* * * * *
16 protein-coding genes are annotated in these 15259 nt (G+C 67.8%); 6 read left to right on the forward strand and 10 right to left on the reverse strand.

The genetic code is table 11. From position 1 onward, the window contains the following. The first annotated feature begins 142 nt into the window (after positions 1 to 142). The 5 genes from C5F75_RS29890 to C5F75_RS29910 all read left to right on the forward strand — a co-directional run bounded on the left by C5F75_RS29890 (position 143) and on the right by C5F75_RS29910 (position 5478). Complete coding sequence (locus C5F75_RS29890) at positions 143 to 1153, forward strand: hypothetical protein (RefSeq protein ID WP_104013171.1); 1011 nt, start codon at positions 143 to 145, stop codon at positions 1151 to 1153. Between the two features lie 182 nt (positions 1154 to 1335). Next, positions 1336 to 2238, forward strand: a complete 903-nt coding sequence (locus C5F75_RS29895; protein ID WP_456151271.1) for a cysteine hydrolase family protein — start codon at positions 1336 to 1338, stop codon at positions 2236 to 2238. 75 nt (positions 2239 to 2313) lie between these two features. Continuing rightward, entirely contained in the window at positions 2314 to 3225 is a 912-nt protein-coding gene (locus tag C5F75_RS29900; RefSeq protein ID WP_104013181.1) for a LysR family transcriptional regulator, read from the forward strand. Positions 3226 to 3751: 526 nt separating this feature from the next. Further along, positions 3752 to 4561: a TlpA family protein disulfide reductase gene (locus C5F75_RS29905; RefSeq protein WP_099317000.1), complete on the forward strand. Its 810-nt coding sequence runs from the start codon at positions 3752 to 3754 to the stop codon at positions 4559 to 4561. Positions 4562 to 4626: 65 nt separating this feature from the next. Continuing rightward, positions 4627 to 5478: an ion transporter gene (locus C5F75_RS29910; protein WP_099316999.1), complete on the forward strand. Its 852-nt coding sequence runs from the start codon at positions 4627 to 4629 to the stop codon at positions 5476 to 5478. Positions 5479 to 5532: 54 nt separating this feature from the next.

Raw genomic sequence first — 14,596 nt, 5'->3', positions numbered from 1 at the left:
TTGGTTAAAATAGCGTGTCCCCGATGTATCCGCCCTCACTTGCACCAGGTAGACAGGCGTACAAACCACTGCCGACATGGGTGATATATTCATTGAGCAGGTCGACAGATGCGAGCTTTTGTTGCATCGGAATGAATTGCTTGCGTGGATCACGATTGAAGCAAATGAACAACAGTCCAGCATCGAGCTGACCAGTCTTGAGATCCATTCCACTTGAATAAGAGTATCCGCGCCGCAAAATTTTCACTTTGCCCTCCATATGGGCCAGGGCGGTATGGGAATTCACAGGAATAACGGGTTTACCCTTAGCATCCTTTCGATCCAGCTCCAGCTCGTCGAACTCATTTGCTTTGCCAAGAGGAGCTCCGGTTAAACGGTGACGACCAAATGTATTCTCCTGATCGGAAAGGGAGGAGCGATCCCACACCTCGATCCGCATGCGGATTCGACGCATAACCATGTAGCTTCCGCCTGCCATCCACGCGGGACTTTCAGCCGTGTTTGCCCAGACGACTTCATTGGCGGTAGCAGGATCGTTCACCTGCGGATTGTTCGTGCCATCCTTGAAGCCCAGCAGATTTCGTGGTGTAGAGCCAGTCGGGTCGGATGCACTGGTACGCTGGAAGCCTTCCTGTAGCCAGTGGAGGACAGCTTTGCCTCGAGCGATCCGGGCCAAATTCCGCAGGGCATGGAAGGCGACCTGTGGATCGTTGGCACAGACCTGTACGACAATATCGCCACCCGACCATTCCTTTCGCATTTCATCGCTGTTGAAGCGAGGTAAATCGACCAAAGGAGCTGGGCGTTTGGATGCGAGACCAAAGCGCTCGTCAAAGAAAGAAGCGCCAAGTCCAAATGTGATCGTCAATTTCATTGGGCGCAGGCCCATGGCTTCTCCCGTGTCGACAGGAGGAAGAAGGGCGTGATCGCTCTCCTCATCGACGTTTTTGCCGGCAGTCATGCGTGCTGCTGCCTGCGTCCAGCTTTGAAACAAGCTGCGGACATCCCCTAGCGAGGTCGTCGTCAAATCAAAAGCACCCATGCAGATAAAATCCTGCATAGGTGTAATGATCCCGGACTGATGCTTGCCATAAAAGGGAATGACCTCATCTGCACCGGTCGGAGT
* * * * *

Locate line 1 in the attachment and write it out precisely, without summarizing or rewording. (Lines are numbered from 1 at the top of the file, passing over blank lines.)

16 protein-coding genes are annotated in these 15259 nt (G+C 67.8%); 6 read left to right on the forward strand and 10 right to left on the reverse strand.